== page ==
Wednesday, December 19, 2012

Treatment Isn't Easy

Treatment for mental illness has been in the news quite a bit lately due to the Newtown, CT shooting and then a blog post that came out from a mother with a child with mental illness. There have been many responses from people with other children who have similar issues and the difficulties in getting treatment. Some say they can not get enough help, and then there is an issue brought up by one mother that we need to accept that medicaiton is a good option for kids.

I am glad we are having this conversation and I cannot say what treatments I think are the "right" ones. In reality, I think that treatment is different based on every person. And that is why I think it is important to speak to the fact that for most of us there is no easy solution to treatment.

I have had different mental health problems since I was 6 years old but did not start to receive treatment until I was 19. That means I have been at this treatment thing with psychyatrists and psychologists for 15 years. And clearly we know from my blog posts that I am not free from my illness. For many of us, treatment is just not that easy.

Photo by Jeff Norris
First there is the issue of medication. Many people think if all mentally ill people just received medication and kept up with taking it that we would all be free from our illness. You can see through many of my previous posts that medication has not worked for me and actually caused severe side effects. It is promoted by many doctors and the media that most side effects include things like weight gain, nausea, lack of libido, sleep disturbance, dry mouth, and other things that people say we can put up with in order to be free of our illness. First, unless you have experienced those side effects, you don't know that for many people they are pretty debilitating and life altering. Furthermore, most people don't tell you about those of us who have severe side effects like decreased cognitive functioning, organ failure, heart disease, and more. We can not present medicine in simplistic terms and assume it is safe and/or effective for everyone. There is always the argument from people who see better behavior in an individual on medicine and then get angry when the person goes off the medication. However, if the medicine were really working, we would keep taking it. Clearly it is not working well enough if we stop taking it. Either it is not controlling the irrational thinking enough so we think we don't need it, or the side effects are so bad that we stop taking it. Medication works for many people but we should not judge those for whom it does not work. And finding the right medication is hard. It may take 8-10 years at the minimum to find the right medications. We need to be understanding when the illness is not treated quickly and easily.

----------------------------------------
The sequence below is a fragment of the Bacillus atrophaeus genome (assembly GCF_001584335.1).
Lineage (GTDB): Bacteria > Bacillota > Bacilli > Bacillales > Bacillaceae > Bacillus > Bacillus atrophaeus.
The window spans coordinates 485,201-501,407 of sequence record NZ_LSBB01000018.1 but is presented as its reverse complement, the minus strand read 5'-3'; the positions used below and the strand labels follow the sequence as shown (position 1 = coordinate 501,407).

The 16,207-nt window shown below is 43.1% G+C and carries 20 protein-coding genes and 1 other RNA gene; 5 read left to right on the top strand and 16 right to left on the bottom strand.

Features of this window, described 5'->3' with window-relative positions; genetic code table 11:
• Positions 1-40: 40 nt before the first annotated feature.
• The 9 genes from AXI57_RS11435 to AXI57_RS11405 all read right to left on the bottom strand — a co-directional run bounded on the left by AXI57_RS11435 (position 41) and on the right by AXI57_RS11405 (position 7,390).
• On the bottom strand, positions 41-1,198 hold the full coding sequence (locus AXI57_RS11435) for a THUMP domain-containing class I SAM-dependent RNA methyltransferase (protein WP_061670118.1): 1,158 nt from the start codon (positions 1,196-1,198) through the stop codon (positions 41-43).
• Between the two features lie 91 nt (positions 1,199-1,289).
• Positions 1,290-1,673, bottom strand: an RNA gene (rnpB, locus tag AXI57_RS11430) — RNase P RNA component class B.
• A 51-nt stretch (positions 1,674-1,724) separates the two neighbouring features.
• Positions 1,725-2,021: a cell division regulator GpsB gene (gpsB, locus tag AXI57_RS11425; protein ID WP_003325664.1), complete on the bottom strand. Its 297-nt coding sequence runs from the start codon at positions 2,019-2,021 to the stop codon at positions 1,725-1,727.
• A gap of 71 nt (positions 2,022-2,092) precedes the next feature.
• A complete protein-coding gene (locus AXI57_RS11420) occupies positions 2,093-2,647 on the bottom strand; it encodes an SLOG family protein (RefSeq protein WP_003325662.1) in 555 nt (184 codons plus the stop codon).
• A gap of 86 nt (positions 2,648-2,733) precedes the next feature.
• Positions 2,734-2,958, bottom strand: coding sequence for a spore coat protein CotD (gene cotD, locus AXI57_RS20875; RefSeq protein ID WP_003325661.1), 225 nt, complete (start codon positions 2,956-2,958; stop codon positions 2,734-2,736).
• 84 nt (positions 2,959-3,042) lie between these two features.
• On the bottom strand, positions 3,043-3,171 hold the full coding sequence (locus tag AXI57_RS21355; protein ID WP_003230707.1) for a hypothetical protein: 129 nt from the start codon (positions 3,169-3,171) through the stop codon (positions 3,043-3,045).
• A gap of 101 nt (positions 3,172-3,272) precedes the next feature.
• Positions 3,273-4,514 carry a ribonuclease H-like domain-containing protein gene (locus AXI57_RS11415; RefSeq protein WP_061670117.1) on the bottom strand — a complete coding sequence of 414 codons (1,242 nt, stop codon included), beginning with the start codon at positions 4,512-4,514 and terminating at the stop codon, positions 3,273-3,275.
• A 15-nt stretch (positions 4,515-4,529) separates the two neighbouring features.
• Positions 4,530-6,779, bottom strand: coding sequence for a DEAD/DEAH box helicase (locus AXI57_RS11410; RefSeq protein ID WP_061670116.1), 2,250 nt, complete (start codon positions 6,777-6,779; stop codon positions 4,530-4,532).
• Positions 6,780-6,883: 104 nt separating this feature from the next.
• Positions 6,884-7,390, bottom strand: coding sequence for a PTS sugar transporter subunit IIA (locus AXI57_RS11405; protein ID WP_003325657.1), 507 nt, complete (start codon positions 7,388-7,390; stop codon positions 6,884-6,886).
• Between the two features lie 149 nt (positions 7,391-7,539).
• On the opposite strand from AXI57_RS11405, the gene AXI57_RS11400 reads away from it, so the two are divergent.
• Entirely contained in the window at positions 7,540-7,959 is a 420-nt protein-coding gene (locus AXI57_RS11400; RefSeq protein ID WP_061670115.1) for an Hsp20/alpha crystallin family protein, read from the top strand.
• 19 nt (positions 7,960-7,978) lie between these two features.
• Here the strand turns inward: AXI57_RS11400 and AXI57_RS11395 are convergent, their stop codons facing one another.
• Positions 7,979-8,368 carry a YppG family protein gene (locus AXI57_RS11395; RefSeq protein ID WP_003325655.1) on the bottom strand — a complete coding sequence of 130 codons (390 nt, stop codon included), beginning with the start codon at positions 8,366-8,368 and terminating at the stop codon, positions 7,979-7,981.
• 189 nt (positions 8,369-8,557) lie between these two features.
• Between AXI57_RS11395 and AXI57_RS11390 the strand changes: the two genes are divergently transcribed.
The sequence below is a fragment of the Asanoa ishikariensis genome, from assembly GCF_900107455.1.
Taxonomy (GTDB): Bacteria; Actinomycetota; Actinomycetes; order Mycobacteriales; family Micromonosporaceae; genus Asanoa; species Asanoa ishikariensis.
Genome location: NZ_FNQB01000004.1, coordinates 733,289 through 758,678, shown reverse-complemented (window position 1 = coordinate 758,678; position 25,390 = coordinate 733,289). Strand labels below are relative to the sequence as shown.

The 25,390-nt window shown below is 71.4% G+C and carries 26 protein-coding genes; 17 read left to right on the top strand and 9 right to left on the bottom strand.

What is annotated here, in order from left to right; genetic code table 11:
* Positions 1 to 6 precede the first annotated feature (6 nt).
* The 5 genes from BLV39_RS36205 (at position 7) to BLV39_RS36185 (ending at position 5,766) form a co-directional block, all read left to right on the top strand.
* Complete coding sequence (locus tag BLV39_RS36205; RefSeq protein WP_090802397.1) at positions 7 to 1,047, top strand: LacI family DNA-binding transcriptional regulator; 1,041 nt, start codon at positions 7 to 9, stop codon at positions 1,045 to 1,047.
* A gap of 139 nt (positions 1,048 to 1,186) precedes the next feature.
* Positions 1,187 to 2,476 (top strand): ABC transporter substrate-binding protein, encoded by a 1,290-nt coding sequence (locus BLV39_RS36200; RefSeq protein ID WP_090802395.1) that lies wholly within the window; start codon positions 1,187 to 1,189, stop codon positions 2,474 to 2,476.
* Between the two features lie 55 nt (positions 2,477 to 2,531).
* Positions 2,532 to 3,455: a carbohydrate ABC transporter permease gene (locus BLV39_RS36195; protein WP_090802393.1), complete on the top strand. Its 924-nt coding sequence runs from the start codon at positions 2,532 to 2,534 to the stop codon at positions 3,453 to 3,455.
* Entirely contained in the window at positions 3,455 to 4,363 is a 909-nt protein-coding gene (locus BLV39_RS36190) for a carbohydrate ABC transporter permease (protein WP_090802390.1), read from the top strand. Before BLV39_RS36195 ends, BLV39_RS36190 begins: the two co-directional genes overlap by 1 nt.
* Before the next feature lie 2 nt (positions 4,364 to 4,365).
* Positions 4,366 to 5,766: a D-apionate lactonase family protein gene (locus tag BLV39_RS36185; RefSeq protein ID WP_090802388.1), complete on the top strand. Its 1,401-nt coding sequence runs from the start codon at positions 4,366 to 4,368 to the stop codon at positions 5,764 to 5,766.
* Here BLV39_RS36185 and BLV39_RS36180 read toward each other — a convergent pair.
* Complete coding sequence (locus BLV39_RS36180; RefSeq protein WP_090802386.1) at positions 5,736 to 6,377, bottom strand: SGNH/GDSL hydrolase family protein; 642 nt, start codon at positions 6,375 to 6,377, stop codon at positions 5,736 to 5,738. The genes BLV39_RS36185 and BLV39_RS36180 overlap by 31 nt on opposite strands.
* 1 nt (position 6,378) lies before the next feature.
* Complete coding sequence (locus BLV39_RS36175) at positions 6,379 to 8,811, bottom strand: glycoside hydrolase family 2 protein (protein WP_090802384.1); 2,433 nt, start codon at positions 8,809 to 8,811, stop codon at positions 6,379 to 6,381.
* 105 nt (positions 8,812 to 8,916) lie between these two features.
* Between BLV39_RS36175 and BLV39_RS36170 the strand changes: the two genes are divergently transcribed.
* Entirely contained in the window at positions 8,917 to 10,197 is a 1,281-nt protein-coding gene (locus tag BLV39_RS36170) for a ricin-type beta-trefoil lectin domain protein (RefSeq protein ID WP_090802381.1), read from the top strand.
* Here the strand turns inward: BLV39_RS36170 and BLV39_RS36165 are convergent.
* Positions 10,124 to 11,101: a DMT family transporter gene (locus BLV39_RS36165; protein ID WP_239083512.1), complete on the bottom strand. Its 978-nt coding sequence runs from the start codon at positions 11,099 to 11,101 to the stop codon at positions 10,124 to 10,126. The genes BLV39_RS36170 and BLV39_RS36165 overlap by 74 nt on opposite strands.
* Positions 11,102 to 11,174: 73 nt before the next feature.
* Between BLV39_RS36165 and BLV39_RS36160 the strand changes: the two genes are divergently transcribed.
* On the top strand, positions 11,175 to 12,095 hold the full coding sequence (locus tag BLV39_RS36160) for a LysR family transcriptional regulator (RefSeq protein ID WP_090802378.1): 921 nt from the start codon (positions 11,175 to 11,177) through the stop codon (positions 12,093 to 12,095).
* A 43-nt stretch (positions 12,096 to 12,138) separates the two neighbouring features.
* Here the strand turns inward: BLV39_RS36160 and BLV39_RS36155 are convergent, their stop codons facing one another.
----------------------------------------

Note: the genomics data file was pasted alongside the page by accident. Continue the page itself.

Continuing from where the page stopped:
Second there is the issue of all the other lifestyle changes doctors suggest for treatment such as exercise, diet, sleep schedule, and meditation. Everyone I know, regardless of mental state, has a hard time keeping a balanced life at all times. For people with mental illness, it is especially hard to do so and we have less wiggle room for how much can get out of balance. In college, other people could barely sleep for a week and be just fine functioning. They would need a few days of extra sleep and could get right on back on track with life. For me, one night of bad sleep meant possibly weeks of worsening symptoms and I needed a lot of help to get back on track. Here again we need to be compassionate about treatment. If someone can not keep the perfect diet, keeps forgetting to take medication, has issues sleeping, etc... that does not mean they are not trying. The worst thing you can do for someone trying to make positive lifestyle choices is to argue that because they don't stick with it that they are failing and need to learn to make better choices, or that they just should not do it anymore because it is clearly not working. Our lives are worth fighting for.